Hurricane season is the time of year when all the local weathermen and -women (and, ahem, dogs) tell you, time and time again, that you are about to die!!! All of them, that is, except for Channel 2's Frank Billingsley, who prides himself on not giving in to the hype. He was the first guy, after all, to make the call in 2005 that Rita was going to miss Houston. He never freaks out when a storm is barely within 1,000 miles of Texas, and he never delays the moment to tell folks when they're safe. He just gives the goods the way they are and the way they hopefully will be. Of course, by the time you read this, a hurricane could've blown Houston off the map and, thanks to Frank Billingsley, you might've stayed in town, but we're pretty sure that didn't happen.

La Luz Del Mundo

It took what seemed like years to build, and then, voilà, there it was. But what is it? There amid many a gun shop, porn emporium and used-tire barn, rising out of the pine-tree-lined concrete gash that is the Eastex Freeway, now stands this vast apparition, looking like nothing so much as a giant, golden-domed slab of Greek Revival wedding cake. The Internet is rife with guesses about its purpose: Is it the residence of a Scarface-like drug kingpin with a Parthenon fixation? A Jain temple? A Mexican mosque? No, it's Iglesia La Luz Del Mundo, the regional church for the Luz del Mundo religious movement, a Protestant Christian sect based in Guada­lajara. It's also the only cool thing on the Eastex Freeway between the North Loop and the airport.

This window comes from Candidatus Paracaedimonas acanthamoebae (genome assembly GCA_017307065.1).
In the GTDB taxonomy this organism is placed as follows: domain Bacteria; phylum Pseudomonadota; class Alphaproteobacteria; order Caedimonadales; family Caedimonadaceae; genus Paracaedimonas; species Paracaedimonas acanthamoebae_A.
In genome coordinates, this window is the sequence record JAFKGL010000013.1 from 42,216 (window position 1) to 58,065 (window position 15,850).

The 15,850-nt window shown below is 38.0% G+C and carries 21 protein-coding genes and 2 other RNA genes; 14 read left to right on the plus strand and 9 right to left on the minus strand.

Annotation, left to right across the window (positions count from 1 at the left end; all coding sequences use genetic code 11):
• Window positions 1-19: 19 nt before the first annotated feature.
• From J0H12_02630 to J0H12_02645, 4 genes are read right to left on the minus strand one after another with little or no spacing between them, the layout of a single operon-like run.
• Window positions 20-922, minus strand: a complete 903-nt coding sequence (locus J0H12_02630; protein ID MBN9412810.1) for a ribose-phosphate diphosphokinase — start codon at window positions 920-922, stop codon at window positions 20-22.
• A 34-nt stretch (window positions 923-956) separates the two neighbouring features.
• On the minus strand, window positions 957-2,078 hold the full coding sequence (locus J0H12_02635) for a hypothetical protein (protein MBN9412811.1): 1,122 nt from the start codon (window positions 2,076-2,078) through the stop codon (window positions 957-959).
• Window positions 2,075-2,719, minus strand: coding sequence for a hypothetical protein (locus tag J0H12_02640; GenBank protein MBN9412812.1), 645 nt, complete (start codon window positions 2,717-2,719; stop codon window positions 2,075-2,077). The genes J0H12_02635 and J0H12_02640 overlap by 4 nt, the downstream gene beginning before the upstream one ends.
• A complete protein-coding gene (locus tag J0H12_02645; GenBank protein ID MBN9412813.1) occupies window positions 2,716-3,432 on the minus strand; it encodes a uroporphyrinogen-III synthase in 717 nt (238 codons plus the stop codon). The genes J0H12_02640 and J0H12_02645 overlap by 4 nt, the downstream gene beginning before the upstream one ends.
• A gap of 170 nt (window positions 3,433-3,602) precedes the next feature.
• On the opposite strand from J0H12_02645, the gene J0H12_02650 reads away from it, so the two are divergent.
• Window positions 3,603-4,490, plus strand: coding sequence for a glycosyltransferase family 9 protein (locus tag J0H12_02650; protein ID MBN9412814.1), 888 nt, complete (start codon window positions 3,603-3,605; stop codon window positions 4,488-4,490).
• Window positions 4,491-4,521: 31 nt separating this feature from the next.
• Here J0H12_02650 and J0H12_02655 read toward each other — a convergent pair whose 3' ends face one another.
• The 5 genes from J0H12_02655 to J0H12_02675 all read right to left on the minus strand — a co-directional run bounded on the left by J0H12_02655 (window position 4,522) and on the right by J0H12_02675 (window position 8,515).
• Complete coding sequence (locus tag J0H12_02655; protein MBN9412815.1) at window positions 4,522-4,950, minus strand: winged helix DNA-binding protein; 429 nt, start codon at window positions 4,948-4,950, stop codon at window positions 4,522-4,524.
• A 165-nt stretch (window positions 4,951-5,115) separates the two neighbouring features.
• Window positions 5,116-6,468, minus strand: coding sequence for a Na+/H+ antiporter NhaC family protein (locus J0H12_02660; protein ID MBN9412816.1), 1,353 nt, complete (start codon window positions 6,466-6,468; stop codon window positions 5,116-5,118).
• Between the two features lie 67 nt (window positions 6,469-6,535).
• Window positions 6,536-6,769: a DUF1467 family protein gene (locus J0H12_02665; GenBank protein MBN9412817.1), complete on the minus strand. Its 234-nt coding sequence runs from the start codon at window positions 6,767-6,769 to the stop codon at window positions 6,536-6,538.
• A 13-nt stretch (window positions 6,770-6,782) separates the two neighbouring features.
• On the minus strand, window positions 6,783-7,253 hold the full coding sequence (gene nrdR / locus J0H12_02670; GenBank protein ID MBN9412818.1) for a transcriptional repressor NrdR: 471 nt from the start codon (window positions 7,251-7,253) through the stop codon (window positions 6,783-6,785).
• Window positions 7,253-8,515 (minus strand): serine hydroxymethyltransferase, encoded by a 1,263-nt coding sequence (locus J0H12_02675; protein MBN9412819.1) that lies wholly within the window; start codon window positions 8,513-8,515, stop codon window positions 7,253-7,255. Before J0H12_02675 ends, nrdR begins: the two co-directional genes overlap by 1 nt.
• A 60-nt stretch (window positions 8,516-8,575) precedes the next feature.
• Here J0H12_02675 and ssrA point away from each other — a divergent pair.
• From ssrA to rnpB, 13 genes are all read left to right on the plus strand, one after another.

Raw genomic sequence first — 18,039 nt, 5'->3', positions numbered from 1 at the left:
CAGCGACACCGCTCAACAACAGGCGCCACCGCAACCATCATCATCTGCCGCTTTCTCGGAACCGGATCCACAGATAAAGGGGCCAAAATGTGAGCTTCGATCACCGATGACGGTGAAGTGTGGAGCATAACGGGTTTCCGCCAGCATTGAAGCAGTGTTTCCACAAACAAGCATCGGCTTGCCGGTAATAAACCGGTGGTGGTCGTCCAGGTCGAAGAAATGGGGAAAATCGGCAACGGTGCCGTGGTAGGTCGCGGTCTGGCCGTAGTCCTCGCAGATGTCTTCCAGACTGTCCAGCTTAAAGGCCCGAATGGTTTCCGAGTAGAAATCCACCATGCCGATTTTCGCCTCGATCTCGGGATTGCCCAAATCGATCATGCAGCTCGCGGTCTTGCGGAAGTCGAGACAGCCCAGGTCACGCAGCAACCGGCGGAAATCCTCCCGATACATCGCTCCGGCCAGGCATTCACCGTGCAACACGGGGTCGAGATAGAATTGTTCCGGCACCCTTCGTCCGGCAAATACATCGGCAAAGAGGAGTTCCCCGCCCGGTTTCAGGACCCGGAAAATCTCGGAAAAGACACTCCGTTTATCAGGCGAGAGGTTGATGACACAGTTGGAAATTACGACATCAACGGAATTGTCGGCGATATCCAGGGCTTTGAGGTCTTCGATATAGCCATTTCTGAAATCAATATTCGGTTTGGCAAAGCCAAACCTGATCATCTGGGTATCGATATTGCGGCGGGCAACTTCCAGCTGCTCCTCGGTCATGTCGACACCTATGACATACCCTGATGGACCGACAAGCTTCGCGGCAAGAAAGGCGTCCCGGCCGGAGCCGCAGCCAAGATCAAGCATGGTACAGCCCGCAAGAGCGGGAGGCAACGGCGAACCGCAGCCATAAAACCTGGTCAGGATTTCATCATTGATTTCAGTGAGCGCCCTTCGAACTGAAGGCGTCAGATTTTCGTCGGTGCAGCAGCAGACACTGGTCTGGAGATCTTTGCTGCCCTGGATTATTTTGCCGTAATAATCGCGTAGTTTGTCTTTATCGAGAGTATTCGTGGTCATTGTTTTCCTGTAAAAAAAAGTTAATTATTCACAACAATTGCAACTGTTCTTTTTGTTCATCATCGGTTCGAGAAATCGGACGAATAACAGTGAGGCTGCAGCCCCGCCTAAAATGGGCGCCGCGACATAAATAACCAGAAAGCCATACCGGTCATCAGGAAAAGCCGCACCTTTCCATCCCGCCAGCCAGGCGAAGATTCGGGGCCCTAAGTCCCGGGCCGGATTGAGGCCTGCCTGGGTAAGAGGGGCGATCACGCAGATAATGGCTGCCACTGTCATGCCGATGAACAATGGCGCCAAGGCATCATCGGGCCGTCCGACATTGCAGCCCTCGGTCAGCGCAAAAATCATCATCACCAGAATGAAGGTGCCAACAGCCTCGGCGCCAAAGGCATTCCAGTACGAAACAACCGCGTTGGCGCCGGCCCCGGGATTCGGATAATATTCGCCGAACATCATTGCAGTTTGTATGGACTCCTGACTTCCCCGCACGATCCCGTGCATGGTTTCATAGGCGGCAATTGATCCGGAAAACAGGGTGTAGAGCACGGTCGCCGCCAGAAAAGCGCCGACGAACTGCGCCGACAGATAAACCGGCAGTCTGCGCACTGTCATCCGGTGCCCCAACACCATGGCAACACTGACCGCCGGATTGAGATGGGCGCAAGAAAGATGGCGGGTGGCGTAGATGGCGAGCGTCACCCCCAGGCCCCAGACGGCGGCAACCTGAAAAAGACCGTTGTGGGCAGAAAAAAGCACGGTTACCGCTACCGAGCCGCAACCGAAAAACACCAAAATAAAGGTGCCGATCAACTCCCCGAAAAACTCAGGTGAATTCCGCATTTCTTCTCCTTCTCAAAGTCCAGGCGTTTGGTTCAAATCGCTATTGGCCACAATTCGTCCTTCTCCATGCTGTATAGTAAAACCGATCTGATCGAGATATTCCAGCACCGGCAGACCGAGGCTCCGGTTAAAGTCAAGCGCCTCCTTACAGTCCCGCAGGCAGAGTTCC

YES College Preparatory School

One day, if we're lucky, YES College Preparatory School will have dozens of campuses across Houston. So far there are four. Well, five, actually, if you count the one about to go inside Houston Independent School District's long-struggling Lee High School. YES, which stands for Youths Engaged in Service, is the only charter school system in the state to earn an Exemplary or Recognized rating by the Texas Education Agency for every year of operation. About 80 percent of the kids are poor, 95 percent are African-American or Hispanic and 100 percent of its graduates gain admission to a four-year university — a requirement written into the school's charter. Students attend classes for nine hours each weekday, four hours on Saturdays and one month during the summer. Expectations are high. And, amazingly, they are met.

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